Hallmark does invent some holidays. Sometimes that’s a good thing, for instance, today is Science Fiction Day. Hurray! Read some, write some, watch some, play some. I’m celebrating with option B, write some!
When Mom bought the toy farm I thought it would be fun. I thought I’d get first pick of all the deliveries. But the piles of broken dolls and Lego bricks and fast food tchotchkes overwhelmed me. And, we needed the money from every pound of plastic mulched.
Into the trenches they went. We shoveled the heavy fungus-laden dirt over them. Once a week Mom churned it with a big backhoe.
It was two months before I saw the first mushroom ghost. Some toys, they had this plastic that I guess was delicious to our fungal livestock. Ghostly threads of fungus outlined the fashionable toys of years past. Eaten. Replaced. Remade.
I got so freaked out I tried to convince Mom to sell the farm. The pale memories of toys filled my dreams. I tried to beg out of my chores on the farm, which worked for the dead months of November and December.
But January came, and the spring cleaning bump. I couldn’t hold out any longer.
Then, one day, I found her. More eerie than the rest. Also more perfect. The curve of her cheek was dense and soft. Her hair was a delicate fan of pale threads. I thought her name was Mycella. I took her home; dressed her in real doll’s clothes. We held a tea party and invited Mom.
High off the creative rush of Inktober 2016, I wrote a short story the other day. I wrote it in the world of my desk-drawer-half-written-novel, in which the San Francisco Bay Area of 2115(ish) is blanketed by a soaring, window-filled arcology. I’ll get back to that ambitious undertaking eventually, but nothing stops me from worldbuilding in the meantime.
It starts like this:
Stories about people’s tattoos are the worst. Listening to them tell about the pattern and the inspiration is boring, repetitive, and whatever meaning they capture on a person’s skin is utterly opaque to any other person. The aesthetics though, can be pure. Clean. A statement of commitment. A moment of clarity captured forever.
No one asks me about my tattoos during my work day, or even out at public clubs with friends. It’s not that they’re hidden under sleeves or skirts, though some are. They are not for common display. Their aesthetics are private; selective. And they are not drawn in ink, but in light and cells.
The futurist debt I owe to the Institute for the Future for this story stems from two streams of work: the soon-to-be-released New Body Language research I led (UPDATED: listen to my release podcast with Mark Fraeunfelder!), and it’s continuation under my colleague Bradley KreitEverything is Media. We drew on signals from cutting-edge DARPA funded research on implants, artists and hackers, and entertainment both popular and fringe. We also included my talented colleague Jamais Cascio, who has long explored the notion of the panopticon and it’s participatory incarnations in the present and nearish future. My contribution this year was to think about the implications for intimacy, hidden meaning and interpersonal care. The contrast of these two streams of foresight research beg the central question of this story: in a world where everyone could be watching all the time, what would you do to have an utterly personal, strictly intimate experience?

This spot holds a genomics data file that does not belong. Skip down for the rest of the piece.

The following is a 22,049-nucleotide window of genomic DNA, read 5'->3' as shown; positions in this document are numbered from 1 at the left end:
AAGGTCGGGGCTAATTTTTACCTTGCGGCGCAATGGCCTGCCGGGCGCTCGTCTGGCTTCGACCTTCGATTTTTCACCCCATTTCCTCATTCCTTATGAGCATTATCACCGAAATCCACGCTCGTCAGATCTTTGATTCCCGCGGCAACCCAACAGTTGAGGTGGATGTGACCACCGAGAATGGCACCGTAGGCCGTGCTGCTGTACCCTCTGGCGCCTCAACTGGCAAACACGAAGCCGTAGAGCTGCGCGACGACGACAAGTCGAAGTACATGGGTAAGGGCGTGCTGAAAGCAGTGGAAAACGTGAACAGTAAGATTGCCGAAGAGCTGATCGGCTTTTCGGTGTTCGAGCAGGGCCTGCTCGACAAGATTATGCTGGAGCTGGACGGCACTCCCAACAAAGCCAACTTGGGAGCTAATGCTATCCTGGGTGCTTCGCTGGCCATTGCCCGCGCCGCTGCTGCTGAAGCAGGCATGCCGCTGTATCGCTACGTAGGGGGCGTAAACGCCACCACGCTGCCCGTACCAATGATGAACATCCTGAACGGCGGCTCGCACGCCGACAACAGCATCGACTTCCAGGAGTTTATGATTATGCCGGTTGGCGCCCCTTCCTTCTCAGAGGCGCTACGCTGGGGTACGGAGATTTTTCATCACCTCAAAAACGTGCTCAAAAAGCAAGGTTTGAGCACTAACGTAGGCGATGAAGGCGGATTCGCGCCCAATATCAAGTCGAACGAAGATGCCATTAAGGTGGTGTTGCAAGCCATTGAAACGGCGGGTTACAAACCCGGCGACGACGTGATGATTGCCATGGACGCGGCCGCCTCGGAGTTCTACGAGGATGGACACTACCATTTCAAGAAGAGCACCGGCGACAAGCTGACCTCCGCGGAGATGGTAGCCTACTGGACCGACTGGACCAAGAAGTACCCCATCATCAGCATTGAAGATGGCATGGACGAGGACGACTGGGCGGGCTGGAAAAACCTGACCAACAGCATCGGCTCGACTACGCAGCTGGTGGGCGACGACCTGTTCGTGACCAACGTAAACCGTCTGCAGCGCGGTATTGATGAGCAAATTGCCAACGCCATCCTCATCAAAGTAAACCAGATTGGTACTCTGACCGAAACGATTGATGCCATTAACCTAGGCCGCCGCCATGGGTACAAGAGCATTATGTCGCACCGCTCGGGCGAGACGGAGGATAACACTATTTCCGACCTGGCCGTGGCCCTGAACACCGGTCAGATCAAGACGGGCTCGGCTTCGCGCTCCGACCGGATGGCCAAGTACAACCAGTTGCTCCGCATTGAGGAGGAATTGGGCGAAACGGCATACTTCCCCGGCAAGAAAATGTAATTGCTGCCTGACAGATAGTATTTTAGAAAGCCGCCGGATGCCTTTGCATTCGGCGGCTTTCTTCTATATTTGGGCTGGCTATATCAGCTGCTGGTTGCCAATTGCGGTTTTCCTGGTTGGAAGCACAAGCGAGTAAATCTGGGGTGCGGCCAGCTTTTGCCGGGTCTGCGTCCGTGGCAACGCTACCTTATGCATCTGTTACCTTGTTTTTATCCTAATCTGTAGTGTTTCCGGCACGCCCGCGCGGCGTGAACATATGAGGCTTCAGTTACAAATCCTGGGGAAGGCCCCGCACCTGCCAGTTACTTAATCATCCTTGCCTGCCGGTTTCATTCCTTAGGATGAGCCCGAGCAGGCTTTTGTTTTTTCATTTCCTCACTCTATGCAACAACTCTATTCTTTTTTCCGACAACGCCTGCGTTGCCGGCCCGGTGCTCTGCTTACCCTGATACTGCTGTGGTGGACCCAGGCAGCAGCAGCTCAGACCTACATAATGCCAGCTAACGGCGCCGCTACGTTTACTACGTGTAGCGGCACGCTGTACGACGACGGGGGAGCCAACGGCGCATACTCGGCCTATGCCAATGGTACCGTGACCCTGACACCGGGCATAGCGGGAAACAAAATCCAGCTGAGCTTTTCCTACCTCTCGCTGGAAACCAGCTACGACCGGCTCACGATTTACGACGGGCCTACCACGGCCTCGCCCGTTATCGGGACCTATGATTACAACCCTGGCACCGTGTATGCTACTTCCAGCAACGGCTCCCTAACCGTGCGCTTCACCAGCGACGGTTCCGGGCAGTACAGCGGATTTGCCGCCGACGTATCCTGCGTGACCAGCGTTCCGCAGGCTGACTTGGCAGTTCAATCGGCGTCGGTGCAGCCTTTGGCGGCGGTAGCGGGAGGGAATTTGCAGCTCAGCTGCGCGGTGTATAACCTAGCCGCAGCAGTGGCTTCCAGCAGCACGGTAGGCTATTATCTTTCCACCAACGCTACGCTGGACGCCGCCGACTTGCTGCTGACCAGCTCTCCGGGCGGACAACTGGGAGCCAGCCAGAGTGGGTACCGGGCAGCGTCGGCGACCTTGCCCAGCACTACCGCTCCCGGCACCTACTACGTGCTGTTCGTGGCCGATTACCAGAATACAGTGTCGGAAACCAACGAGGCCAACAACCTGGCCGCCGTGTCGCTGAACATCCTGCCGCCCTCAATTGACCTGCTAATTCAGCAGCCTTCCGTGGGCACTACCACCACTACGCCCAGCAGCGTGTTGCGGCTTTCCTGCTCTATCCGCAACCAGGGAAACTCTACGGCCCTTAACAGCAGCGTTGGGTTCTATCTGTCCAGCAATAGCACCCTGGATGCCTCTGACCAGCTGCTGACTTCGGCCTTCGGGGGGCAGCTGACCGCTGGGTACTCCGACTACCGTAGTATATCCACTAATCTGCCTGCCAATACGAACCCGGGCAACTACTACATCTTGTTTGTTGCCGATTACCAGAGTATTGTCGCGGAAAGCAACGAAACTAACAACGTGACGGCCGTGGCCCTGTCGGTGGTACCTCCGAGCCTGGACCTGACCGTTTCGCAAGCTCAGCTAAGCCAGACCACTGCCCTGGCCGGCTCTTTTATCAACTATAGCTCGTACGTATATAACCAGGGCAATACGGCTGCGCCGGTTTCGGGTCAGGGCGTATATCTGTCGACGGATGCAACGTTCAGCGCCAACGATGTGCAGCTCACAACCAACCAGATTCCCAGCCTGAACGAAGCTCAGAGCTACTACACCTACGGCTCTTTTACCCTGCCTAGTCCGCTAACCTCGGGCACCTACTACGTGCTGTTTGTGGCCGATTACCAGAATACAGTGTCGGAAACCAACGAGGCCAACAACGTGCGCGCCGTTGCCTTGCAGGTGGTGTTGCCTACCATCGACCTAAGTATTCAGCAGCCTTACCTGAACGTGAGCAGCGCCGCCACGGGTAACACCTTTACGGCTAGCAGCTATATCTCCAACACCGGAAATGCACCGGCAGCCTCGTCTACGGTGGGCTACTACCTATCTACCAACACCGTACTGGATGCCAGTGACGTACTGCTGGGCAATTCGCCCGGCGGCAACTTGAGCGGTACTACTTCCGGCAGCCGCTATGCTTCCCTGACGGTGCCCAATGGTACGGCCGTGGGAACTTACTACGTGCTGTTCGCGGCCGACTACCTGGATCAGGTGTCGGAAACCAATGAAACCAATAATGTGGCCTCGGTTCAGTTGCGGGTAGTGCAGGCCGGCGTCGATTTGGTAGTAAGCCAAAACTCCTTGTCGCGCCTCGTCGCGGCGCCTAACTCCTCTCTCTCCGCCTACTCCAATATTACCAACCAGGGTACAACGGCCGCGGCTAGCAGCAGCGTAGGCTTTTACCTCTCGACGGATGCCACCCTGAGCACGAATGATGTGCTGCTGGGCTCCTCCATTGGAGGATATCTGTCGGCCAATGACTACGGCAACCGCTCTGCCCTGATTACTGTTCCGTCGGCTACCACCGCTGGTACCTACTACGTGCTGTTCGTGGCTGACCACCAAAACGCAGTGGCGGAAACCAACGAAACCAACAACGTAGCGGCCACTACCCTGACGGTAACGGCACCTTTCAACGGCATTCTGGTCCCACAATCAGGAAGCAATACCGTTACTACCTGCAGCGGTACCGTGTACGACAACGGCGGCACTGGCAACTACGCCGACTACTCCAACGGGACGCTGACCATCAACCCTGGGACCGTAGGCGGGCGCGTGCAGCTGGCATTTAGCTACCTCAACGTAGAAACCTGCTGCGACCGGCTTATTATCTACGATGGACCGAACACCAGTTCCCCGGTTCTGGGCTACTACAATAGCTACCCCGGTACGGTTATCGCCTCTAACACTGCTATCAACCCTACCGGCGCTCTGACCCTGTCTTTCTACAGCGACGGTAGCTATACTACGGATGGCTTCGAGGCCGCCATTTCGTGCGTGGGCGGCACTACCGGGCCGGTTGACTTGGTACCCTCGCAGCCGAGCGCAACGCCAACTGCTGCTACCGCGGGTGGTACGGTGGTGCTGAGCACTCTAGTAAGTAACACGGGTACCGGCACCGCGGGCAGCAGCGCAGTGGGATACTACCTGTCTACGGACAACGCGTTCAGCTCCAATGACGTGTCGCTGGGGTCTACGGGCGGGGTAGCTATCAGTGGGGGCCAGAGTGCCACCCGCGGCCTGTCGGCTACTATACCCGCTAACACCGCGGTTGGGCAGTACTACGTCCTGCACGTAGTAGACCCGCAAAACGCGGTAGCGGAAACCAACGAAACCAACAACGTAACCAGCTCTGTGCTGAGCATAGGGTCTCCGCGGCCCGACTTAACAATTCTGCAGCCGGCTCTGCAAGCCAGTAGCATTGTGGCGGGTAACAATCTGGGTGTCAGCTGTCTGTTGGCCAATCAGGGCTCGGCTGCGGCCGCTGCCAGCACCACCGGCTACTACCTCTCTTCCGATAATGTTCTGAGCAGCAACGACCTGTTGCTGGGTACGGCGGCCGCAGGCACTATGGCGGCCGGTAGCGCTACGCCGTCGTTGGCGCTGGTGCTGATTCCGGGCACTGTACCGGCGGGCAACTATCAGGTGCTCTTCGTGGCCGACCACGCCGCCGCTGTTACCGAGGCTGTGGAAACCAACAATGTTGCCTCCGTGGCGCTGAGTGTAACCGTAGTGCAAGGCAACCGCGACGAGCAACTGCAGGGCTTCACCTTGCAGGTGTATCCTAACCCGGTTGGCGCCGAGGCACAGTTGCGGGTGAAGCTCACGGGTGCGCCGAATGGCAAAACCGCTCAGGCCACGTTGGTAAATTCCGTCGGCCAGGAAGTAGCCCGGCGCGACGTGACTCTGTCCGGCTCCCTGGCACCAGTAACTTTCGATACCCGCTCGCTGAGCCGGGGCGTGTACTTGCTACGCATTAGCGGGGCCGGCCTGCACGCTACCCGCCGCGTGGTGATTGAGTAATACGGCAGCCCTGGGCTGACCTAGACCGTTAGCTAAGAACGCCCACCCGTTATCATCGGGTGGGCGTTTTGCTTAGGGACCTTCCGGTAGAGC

But I was also inspired by extracurricular science and art. The morning I wrote this I was reading about this fascinating study about how plants use light. This small finding, about how light may be beamed from leaves to roots, helps us get closer to understanding how living organisms perception of wave-based energy (light, sound etc) interacts with chemical signaling (molecules in host and symbiote tissues) to go about the business of living and growing. Signals of light excite plants and set of more chemical signalling than photosynthesis.
I’ve also been thinking quite a lot about the skin microbiome, both professionally and on my own. Throw a little CRISPR on humans and epidermal chimerism in there, and you get the possibility of a tattoo that altered the substance of human skin and its interaction with different fungi and bacteria. In other words, tattoos that are completely invisible unless excited by certain kinds of light and promicrobial mists.
Finally, we’re already in a world where privacy is something that you pay for (one way or another). Private clubs have been the work-around for a variety of intimate experiences, up to and including sex, drugs, and rock and roll. What would be more intimate than sharing invisible tattoos and dropping acid with 20 strangers with whom you share nothing else?